We make thousands of decisions every day. Do I cross the road now, or wait for the oncoming truck to pass? Should I eat fries or a salad for lunch? How much should I tip the cab driver? We usually make these decisions with almost no thought, using what psychologists call “heuristics” – rules of thumb that enable us to navigate our lives. Without these mental shortcuts, we would be paralyzed by the multitude of daily choices. But in certain circumstances, these shortcuts lead to predictable errors – predictable, that is, if we know what to watch out for. Did you know, for example, that we are naturally biased towards selling investments that are doing well for us, but holding on to those that are doing poorly? Or that we often select sub-optimal insurance payment plans, and routinely purchase insurance that we don’t even need? And why do so many of us fail to enroll in our employer’s corporate retirement plans, even when the employer offers to match our contributions?
Behavioral finance is the study of these and dozens of other financial decision-making errors that can be avoided, if we are familiar with the biases that cause them. In this course, we examine these predictable errors, and discover where we are most susceptible to them. This course is intended to guide participants towards better financial choices. Learn how to improve your spending, saving, and investing decisions for the future.
此课程适用人群：This course is intended for anyone who has taken at least one course in economics either in high school or in college, and is interested in how our innate biases affect our financial decision-making.
Welcome to the course! In this first week, we’ll look at the classical economic model of consumer choice, which assumes that all of the decisions that we make are sensible, or “rational.” Once we have examined the underlying theory of how people should behave (especially around financial decisions), we will move on to examine how people do behave. We will focus in particular on situations in which we are most inclined to make decisions that appear to defy rational choice axioms.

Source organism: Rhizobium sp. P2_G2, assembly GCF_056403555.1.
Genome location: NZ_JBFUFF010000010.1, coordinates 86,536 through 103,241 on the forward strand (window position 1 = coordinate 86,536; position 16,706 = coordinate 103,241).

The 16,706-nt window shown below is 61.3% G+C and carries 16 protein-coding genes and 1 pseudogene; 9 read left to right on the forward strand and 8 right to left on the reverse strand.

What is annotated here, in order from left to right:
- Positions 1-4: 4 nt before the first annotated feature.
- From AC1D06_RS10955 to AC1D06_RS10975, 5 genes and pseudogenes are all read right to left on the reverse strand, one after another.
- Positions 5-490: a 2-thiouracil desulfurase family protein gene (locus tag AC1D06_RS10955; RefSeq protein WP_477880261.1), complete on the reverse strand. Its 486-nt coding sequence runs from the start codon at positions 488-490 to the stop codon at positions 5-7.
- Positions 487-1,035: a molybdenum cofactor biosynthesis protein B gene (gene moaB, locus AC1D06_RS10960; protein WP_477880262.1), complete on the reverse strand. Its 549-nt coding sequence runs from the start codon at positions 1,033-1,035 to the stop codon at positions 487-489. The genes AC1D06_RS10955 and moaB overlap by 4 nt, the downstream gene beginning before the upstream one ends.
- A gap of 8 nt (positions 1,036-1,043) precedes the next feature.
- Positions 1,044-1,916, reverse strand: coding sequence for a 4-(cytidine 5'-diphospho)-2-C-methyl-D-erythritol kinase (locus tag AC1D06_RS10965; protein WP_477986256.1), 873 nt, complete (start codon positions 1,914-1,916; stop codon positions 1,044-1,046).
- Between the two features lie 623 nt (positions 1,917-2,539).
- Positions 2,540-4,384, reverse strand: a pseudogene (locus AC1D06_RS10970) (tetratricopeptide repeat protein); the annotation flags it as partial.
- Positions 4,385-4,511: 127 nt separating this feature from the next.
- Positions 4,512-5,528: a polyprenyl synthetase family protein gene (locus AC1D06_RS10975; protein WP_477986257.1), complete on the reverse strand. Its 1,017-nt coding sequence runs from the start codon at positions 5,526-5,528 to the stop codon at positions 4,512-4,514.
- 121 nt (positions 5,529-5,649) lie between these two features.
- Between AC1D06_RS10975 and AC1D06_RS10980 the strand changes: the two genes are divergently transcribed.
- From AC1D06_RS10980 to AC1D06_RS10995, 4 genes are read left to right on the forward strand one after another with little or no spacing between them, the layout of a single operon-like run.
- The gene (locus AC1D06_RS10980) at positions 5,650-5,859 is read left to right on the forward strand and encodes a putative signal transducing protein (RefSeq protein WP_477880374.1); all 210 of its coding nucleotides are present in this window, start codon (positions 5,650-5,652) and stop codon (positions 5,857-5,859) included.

5 videos, 3 readings
课程视频: Welcome to Behavioral Finance
阅读: Course Overview
课程视频: Introduction to Classical Economics
阅读: Utility of Money
课程视频: Utility of Money
阅读: Omission Bias
课程视频: Omission Bias Case Study
课程视频: Expected Utility vs Prospect Theory
计分测验: Week 1 Quiz
已评分: Week 1 Quiz
Welcome to the second week. In this session, we will discover how our minds are inclined to distort probabilities, and either underestimate or overestimate the likelihood of certain outcomes. We’ll also learn about “heuristic-driven bias”: the tendency to use rules of thumb that simplify the process of making decisions, but can also lead to predictable errors. These biases negatively affect our decision-making far more than we might expect; especially when the outcome of the decision has great significance for us.
8 videos, 6 readings
阅读: Problems with Probability
课程视频: Correlation and Causation Error
阅读: Probability Weighting
课程视频: Probability Weighting
课程视频: Relative Probabilities
阅读: The Availability Heuristic
课程视频: The Availability Heuristic
课程视频: Mental Accounting and Expenditures
课程视频: Loss Aversion
课程视频: Belief Perseverance and Confirmation Bias
课程视频: Case Study: Belief Perseverance
计分测验: Week 2 Quiz
已评分: Week 2 Quiz
In the final week of the course, we will see multiple examples of how mental heuristics can lead us to make predictably sub-optimal financial decisions, both individually and across the entire financial markets. We will also discuss the many ways in which you can now improve your financial decision-making because of your deeper understanding of the innate biases that have tripped you up in the past!
2 videos, 2 readings
阅读: Money Management
课程视频: Introduction to Financial Decision Making
课程视频: Benefits of Saving Early
阅读: Market Bubbles & Crashes
计分测验: Week 3 Quiz
已评分: Week 3 Quiz